I think that’s important partly because we have to be honest and realistic about all the things that the state expects universities to do with the subsidy given to them through the tuition fee system. Let’s consider some of the longer-term trends:
- Student premium funding – aimed at topping up university budgets based on the continuation risks presented by the characteristics of the student body – has been cut absolutely repeatedly over the past decade yet student numbers have grown.
- “T” funding – now known as the “strategic priorities fund” – has also been cut absolutely repeatedly while student numbers have grown.
- To help sweeten the tippling of tuition fees pill, the coalition introduced a National Scholarship Programme with £50m 2012, £100m in 2013 and £150m in 2014. Universities had to at least match the government allocated funding in order to receive it. In late 2013, the government cut NSP funding in 2014 from £150m to £50m and from 2015 abolished it.
- The subsidy transferred to research activity from tuition fees continue to grow.
- Capital funding has all but evaporated, with the assumption that tuition fee revenue will be enough to pay back loans in the long term.
- The “Access to Learning” fund was first scaled back, then abolished.
- The cost of the regulatory apparatus (HEFCE/OfS, QAA, HESA etc) has largely been transferred to the sector.
- The government reduced direct public support for disabled students in the middle of the last decade, requiring universities to pay for the bulk of provision.
- We also now expect universities to plug failures in the policing and justice system when it comes to harassment and sexual assault, in the NHS over student mental health and in the benefits system over the soaring cost of housing and the inadequacy of the maintenance loan.
It may well be – as has been argued over almost all of these measures each time – that while the sector grows it can afford it, and that local and tailored solutions are better than national programmes designed by civil servants in an office in London (or Darlington).
It may well also be that this is a terrible, inequitable and chaotic way to distribute funding – and that not only do vice chancellors make terrible health bosses or disability service heads, there are plenty of examples of structures across Europe where these functions are run (better) (separately) alongside but not by universities, cooperatively; regionally or nationally.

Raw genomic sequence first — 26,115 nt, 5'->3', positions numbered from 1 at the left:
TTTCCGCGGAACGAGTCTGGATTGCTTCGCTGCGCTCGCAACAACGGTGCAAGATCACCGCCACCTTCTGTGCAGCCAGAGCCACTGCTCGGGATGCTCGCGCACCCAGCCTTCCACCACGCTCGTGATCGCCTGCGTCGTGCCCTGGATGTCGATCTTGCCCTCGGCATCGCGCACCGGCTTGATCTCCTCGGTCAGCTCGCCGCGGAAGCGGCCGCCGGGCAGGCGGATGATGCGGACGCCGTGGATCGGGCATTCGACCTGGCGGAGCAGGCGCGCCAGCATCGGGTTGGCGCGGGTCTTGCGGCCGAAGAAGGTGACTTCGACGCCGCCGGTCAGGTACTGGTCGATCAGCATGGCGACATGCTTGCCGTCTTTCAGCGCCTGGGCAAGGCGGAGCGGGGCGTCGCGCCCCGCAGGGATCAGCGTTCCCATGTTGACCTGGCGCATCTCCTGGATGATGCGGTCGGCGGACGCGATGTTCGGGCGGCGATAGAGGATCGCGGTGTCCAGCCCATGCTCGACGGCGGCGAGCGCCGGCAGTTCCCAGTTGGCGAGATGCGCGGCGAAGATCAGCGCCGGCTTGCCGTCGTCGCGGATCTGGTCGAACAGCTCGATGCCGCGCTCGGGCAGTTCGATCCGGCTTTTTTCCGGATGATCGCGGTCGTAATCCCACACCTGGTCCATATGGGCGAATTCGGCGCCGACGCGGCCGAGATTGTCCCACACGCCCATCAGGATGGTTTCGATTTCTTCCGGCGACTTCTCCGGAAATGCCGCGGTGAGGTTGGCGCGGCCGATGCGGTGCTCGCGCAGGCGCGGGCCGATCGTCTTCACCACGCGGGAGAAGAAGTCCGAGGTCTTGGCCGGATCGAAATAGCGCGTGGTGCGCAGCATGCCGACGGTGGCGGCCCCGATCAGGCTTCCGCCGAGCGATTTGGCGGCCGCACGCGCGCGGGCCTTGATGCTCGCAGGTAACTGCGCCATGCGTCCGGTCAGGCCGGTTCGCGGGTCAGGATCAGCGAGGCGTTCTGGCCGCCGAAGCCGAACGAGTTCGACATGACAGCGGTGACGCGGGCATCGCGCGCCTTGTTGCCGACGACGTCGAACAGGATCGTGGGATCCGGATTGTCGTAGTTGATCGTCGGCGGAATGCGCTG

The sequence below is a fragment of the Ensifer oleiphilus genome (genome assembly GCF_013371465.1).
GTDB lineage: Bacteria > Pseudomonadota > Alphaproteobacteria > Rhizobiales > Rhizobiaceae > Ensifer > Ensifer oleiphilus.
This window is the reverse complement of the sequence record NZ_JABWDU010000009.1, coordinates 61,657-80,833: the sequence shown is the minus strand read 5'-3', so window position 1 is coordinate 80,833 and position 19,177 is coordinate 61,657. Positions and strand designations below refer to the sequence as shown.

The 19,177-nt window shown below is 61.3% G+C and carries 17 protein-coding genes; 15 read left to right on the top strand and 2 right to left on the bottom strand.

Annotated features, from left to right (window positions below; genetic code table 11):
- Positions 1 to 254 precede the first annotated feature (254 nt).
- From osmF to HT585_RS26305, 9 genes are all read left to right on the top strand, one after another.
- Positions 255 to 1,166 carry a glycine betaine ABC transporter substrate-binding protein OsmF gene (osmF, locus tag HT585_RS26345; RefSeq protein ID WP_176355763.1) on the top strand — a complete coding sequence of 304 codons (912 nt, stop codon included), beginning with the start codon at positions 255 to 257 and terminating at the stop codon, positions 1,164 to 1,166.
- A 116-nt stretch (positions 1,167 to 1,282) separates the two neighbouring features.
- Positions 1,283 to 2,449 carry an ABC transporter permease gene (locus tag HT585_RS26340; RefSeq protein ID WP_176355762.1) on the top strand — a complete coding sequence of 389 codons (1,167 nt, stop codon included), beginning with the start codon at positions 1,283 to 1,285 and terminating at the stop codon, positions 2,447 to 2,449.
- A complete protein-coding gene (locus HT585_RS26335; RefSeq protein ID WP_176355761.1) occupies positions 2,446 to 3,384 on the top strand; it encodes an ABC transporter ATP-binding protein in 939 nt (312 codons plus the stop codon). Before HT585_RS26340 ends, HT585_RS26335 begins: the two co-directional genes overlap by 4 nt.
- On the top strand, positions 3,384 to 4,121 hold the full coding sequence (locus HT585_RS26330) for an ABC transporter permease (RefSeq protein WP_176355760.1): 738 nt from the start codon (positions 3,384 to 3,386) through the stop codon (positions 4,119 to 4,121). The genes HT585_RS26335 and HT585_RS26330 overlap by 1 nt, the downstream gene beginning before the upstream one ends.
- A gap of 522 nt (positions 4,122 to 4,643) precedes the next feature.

But in any event, the fact that we haven’t really properly costed all of these expectations on the subsidy from the state means that we can’t really say to students what the “deal” is that they are signing up to collectively. That matters, because some of their money – either upfront or for the rest of their life – is funding all of this, all supposedly on the basis of their “private” benefit. And that gets us to a different problem.
Hard done by you
One of the reactions to HEPI’s terrific new report on the psychological impact of student debt has been to re-invoke a call to “frame” the system in a different way. The argument is that if a student is never going to pay off in full, and there’s a 30 year write-off period, why worry them with massive sounding numbers in the amount still owed, or with things like a punitive sounding “graduate tax”?
You might be able to change the fonts and maybe some of the language, but unless you make actual changes to the actual system, you do need to tell graduates how close they are to being able to not make any payments any more – so you have to show calculations of total debt and interest somewhere. You also for the time being need to allow people to pay fees partially upfront and to make extra payments – both of which will require you to state, and show your workings on, how close they are to stopping paying.
The alternative is to say “you’ll pay for 30 years, and if you do well we’ll just surprise you with a letter saying you can stop paying now” which I would suggest would be sub-optimal.